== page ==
Biden calls on Congress to pass Ukraine aid: ‘We can’t let Putin win’

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President Joe Biden on Wednesday said he is willing to make “significant compromises” on border policy in exchange for funding for Ukraine and Israel.

“We need to fix the broken border system — it is broken,” Biden said from the White House ahead of a Senate procedural vote on his national security supplemental that Republicans plan to filibuster over a dispute on immigration policy. “Thus far, I’ve got no response.”

The president tried to elevate the stakes of the vote on his $106 billion supplemental spending plan, warning that a failure would send a dire message to Ukraine and European allies about the level of U.S. support for the embattled country.

“We can’t let [Russian President Vladimir] Putin win. It’s in our overwhelming national interest, in the international interest of all our friends,” he said.

Weeks ago, Republicans insisted on border policy changes in exchange for backing Ukraine and Israel funding, which many of them support.

“It’s take everything we have here — their one proposal, which is extreme — or nothing,” Biden said. “They walked away.”

Progressives Democrats, including members of the Congressional Hispanic Caucus, have strongly resisted giving away border policy — such as making it harder for migrants to claim asylum or easier for a future president to close the border — in exchange for Biden’s foreign policy agenda.

Biden did not say how the administration or congressional Democrats would proceed once the Senate vote was held, except that he would likely address reporters afterward: “We’ll know where we go from there.”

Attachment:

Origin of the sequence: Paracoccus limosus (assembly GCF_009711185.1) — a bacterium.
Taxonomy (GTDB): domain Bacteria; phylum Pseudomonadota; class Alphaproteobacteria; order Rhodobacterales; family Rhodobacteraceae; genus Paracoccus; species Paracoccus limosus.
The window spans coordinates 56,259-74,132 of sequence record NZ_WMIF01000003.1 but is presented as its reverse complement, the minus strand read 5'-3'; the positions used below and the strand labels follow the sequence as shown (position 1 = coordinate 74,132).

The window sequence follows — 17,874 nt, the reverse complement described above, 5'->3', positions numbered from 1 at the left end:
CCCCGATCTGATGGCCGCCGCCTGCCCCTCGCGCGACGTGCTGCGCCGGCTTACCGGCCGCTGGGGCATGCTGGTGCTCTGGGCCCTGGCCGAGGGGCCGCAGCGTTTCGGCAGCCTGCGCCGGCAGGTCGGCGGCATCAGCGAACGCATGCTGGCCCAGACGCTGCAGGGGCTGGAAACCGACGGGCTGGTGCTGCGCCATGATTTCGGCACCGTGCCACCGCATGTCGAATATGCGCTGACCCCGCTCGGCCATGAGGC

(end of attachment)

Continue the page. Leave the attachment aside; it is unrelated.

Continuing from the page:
Republicans have framed their expected opposition Wednesday as a message to express how serious they are about addressing what they call a crisis at the U.S. border. Biden dismissed the effort as “playing chicken with our national security.”

Biden warned that if Congress doesn’t defend Ukraine now, the United States risked having to put boots on the ground if Putin invades a NATO country.

“If Putin takes Ukraine, he won’t stop there,” Biden said. “If “Putin attacks a NATO ally — if he keeps going and then he attacks a NATO ally — we’ve committed as a NATO member to defend every inch of NATO territory, and we’ll have something that we don’t seek and that we don’t have today.”

Biden's remarks reflect his latest warning to get his emergency funding request for Ukraine across the finish line. On Monday, White House budget chief Shalanda Young sent congressional leaders a letter warning that inaction before the end of the year on funding threatens to “kneecap Ukraine on the battlefield.”